Tuesday, August 14, 2012

A Lesson In Auditing

Accounts payable.  Every first year audit dweeb's dream come true *sarcasm.  Nothing better than auditing cash.  LOL.  I crack myself up just writing these lies.

AP is money that a company owes to vendors or services for whom they have purchased something but not yet paid at the end of the year.  The risk with AP is completeness since it's a liability and most companies will want to understate their liabilities (rare example is smoothing income, making it seem they did not make as much money as they did right away by overstating your AP).

So newbies always got the joy of testing AP.  They'd make a selection of large payments made from the check register after year-end and ask for documentation which could be the invoice, the receiving warehouse packing documents (to see when it was actually received if an item) and sometimes even the PO (but really, who cares about the order information unless you're also testing that some control ensures all the info matches from cradle to grave).  Service invoices are the easiest - you just check to see when the service was for and if it was before year-end, it should have been a liability even though they paid for it after the year-end date.  If it was after year-end, it shouldn't have been.  Items are a bit trickier.  For example, a company may have ordered a new printer on December 20th, 2011 and received the item on December 22nd, 2011... but the payment terms are 30 days, so the invoice was dated December 20th and would not be paid until January 2012, BUT it is an item you own as of December 22nd as it's yours.  The auditor would pick then say - have you included this in your AP total and have to ask for a painfully detailed listing of what makes up the AP total and make sure this item was on there.  It could also have been accrued for separately but that accrual listing would also have to add to the AP listing to be the AP amount on the financials.  Fun stuff right?  SO MUCH!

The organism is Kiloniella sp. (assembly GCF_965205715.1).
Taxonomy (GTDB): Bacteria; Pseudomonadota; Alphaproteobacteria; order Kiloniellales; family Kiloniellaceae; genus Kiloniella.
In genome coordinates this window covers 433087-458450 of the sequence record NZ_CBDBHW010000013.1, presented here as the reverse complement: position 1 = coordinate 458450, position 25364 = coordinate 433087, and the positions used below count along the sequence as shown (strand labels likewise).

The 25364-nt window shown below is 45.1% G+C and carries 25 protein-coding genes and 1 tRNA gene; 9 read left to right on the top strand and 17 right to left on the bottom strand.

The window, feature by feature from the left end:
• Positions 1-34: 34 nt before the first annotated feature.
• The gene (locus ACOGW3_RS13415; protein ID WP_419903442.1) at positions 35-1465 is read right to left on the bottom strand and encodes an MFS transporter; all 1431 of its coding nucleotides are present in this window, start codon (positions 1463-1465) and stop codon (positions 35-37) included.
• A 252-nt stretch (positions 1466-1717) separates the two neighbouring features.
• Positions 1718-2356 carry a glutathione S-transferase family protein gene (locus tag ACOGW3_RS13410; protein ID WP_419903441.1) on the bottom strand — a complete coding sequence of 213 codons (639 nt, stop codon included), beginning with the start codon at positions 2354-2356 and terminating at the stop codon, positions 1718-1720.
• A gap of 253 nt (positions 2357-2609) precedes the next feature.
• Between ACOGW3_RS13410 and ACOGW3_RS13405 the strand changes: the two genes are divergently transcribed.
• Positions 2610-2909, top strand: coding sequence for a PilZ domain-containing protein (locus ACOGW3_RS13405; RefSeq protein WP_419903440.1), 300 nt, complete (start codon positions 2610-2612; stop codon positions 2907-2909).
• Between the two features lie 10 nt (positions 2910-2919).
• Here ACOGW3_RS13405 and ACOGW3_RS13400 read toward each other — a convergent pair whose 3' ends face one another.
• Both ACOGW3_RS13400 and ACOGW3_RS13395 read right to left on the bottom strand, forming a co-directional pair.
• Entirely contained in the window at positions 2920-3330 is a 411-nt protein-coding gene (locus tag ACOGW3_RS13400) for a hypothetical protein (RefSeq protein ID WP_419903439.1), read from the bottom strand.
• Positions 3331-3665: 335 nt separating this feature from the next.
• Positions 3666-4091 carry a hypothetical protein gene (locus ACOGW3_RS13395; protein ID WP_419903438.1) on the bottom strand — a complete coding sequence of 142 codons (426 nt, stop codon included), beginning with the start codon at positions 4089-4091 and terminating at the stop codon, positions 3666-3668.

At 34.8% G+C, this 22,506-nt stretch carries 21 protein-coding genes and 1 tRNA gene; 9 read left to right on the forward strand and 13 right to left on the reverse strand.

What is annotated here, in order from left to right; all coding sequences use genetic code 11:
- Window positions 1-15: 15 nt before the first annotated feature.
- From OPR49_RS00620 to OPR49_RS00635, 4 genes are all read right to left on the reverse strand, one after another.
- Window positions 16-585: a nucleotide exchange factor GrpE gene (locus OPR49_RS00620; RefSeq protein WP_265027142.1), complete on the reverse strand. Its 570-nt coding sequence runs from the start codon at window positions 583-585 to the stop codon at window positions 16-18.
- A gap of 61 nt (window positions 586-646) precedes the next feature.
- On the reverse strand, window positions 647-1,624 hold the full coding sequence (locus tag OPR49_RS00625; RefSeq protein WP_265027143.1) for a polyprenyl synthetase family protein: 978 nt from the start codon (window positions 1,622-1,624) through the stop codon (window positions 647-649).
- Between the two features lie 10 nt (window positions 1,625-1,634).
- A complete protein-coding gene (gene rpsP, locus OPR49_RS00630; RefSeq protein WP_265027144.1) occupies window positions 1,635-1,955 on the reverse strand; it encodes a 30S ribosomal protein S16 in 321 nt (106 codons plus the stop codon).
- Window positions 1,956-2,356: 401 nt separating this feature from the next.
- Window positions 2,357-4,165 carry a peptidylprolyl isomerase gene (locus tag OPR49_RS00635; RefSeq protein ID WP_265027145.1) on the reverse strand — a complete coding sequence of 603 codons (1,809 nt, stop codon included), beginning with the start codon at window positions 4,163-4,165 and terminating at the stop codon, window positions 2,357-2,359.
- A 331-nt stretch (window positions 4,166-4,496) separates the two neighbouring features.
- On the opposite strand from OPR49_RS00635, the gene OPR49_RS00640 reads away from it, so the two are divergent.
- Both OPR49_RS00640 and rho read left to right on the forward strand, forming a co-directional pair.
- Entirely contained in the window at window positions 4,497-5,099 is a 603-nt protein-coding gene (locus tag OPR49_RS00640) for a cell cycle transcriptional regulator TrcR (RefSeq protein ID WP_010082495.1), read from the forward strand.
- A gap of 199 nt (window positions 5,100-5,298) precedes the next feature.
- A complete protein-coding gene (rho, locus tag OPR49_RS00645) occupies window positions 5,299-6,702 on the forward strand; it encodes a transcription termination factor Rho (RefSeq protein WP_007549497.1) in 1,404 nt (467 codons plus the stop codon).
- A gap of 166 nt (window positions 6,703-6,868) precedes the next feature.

Well, cash wasn't any better, except cash taught me about the Controller's website (at least in California) where you could see if anyone owed you money.  This means their AP got so old because you never deposited some rebate or money you got a check for, and then they gave it to the state.

I forget about this website often - but it's fun to go back and check it frequently.  If you don't live in California, you should check to see if there's a similar website for your state.  I check it whenever I remember and always find money I haven't deposited (lost in mail, lost at home, etc.).  I just recently found over $400 for my parents that they forgot to deposit from rebates.  And if you're wondering how this all came about - I was telling my brother about how AP works for a company since he found a very old check from a company he used to work for that he had not yet deposited and was not sure if it was still valid.  Yeah, it doesn't work the same with personal checks.  If you lost it.. your bad!

CA Unclaimed Property Search

1 comment:

Traci said...

Thanks for telling me about your blog! I've had fun reading back through some of your posts. I love your writing. It will be fun to keep in touch this way!